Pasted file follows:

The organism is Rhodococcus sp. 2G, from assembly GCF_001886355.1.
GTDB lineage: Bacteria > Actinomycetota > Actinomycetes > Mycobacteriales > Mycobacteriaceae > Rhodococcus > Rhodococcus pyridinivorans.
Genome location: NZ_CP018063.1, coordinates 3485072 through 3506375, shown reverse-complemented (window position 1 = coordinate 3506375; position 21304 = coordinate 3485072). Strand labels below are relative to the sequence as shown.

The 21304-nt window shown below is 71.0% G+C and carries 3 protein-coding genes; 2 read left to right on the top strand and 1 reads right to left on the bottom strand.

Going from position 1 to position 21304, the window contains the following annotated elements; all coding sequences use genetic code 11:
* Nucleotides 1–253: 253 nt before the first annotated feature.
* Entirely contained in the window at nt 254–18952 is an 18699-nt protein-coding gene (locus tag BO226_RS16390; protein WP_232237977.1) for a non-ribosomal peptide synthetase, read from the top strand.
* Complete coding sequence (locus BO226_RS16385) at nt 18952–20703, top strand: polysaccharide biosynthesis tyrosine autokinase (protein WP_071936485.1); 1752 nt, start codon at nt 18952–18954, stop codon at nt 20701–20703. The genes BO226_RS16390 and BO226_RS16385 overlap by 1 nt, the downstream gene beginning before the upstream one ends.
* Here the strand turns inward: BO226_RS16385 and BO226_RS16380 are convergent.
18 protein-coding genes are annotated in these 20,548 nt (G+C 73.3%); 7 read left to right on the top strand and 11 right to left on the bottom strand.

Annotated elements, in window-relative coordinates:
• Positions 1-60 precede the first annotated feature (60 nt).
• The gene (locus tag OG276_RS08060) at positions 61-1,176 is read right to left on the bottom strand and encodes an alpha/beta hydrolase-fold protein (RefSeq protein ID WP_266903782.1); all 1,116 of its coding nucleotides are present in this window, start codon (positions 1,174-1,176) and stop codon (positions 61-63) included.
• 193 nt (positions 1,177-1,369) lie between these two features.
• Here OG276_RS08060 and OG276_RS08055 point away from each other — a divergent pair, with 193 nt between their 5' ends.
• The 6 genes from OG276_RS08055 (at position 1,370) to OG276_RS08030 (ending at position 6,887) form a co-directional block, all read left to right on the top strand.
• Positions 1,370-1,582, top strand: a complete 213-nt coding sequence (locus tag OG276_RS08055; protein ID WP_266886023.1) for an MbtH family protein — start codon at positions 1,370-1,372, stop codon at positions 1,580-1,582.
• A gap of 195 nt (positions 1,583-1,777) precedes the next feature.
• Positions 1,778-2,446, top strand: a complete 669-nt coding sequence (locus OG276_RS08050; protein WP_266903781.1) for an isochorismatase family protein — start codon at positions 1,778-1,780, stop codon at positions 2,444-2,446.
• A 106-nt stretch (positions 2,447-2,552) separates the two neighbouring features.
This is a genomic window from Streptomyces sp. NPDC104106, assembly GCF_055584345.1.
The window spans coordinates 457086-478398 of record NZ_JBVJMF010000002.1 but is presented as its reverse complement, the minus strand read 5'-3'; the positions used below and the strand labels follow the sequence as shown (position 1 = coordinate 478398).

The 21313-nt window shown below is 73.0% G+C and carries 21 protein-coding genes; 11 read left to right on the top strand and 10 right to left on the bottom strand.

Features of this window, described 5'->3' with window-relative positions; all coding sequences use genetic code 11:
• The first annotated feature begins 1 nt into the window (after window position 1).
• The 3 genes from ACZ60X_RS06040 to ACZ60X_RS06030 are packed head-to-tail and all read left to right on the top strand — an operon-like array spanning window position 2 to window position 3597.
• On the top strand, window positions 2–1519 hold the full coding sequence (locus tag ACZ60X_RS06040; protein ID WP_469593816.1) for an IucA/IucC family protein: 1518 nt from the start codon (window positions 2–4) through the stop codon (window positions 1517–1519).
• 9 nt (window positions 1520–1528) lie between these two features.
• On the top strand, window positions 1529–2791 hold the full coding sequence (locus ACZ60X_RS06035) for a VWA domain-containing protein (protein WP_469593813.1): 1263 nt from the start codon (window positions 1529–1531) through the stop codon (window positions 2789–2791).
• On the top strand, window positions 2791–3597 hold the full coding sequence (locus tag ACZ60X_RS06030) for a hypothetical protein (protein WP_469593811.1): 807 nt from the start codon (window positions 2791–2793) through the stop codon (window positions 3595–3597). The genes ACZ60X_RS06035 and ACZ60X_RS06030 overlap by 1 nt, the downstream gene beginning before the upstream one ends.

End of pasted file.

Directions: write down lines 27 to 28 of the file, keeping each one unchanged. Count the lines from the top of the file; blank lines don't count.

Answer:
• On the top strand, window positions 2–1519 hold the full coding sequence (locus tag ACZ60X_RS06040; protein ID WP_469593816.1) for an IucA/IucC family protein: 1518 nt from the start codon (window positions 2–4) through the stop codon (window positions 1517–1519).
• 9 nt (window positions 1520–1528) lie between these two features.